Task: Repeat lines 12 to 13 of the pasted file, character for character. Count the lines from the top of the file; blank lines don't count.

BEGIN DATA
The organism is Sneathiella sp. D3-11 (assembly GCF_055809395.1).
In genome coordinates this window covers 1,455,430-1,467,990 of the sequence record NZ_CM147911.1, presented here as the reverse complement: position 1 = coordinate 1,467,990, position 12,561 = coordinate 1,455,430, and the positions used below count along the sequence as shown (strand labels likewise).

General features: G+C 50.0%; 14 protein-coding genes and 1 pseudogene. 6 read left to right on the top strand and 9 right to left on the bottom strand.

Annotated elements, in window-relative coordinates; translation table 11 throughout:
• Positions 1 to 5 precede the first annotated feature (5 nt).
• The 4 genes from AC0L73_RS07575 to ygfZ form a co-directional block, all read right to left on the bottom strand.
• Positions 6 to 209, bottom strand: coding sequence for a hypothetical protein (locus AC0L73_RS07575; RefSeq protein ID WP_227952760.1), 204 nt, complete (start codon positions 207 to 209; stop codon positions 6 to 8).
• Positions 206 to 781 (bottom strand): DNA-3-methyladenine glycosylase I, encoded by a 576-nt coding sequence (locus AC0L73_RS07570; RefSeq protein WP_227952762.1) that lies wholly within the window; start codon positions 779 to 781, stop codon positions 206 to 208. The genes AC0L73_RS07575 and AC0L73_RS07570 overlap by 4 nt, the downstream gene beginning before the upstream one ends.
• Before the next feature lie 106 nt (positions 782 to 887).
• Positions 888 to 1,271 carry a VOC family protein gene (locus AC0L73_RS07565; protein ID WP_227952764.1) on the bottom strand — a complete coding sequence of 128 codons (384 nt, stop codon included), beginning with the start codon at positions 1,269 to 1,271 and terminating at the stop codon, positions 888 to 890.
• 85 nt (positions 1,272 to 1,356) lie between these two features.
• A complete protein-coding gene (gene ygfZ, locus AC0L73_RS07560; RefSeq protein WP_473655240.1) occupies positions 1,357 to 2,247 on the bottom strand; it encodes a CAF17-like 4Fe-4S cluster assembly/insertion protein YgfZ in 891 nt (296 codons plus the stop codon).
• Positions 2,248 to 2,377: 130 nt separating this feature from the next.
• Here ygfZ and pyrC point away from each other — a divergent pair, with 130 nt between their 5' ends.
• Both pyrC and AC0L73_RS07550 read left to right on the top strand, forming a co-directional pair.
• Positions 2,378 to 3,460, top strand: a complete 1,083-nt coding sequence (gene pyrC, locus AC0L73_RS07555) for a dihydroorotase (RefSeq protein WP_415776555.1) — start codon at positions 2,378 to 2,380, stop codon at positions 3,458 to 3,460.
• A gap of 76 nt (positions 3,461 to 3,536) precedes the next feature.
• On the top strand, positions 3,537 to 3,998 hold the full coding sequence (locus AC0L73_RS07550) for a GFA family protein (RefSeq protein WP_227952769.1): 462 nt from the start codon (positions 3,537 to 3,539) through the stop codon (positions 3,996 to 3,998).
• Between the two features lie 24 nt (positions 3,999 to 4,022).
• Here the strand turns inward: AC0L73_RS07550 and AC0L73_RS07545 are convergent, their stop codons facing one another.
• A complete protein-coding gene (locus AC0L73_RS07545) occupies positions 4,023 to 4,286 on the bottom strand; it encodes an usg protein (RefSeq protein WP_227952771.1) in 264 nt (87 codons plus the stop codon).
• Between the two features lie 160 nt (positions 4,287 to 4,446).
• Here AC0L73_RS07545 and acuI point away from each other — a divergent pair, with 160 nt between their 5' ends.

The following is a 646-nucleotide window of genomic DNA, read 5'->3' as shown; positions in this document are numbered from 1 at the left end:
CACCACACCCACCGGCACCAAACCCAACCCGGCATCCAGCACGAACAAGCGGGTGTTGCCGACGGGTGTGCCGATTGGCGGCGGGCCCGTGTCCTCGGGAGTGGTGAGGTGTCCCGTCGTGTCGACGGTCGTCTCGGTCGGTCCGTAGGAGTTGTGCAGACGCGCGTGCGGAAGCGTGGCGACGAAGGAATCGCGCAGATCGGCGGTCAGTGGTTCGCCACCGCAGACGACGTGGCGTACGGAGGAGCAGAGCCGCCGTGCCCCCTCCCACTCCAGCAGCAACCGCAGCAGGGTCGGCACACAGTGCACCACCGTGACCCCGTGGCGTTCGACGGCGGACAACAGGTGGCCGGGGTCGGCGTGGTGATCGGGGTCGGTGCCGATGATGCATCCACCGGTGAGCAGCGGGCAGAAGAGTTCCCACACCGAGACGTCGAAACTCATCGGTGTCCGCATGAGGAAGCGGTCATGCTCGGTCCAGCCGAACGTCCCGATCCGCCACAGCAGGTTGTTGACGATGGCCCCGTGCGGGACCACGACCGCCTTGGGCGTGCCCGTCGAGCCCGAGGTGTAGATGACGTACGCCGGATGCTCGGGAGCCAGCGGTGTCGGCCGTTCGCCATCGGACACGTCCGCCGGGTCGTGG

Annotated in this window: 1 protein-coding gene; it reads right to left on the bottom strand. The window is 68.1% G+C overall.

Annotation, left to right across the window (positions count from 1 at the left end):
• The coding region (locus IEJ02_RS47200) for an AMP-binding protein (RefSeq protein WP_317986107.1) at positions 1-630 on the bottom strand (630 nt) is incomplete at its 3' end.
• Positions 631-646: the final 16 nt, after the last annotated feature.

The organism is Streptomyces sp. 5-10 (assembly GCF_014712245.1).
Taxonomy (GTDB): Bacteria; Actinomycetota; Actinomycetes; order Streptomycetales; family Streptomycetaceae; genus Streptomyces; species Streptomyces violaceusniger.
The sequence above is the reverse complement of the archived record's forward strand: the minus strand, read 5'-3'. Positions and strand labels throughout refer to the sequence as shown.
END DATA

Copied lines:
• A complete protein-coding gene (gene ygfZ, locus AC0L73_RS07560; RefSeq protein WP_473655240.1) occupies positions 1,357 to 2,247 on the bottom strand; it encodes a CAF17-like 4Fe-4S cluster assembly/insertion protein YgfZ in 891 nt (296 codons plus the stop codon).
• Positions 2,248 to 2,377: 130 nt separating this feature from the next.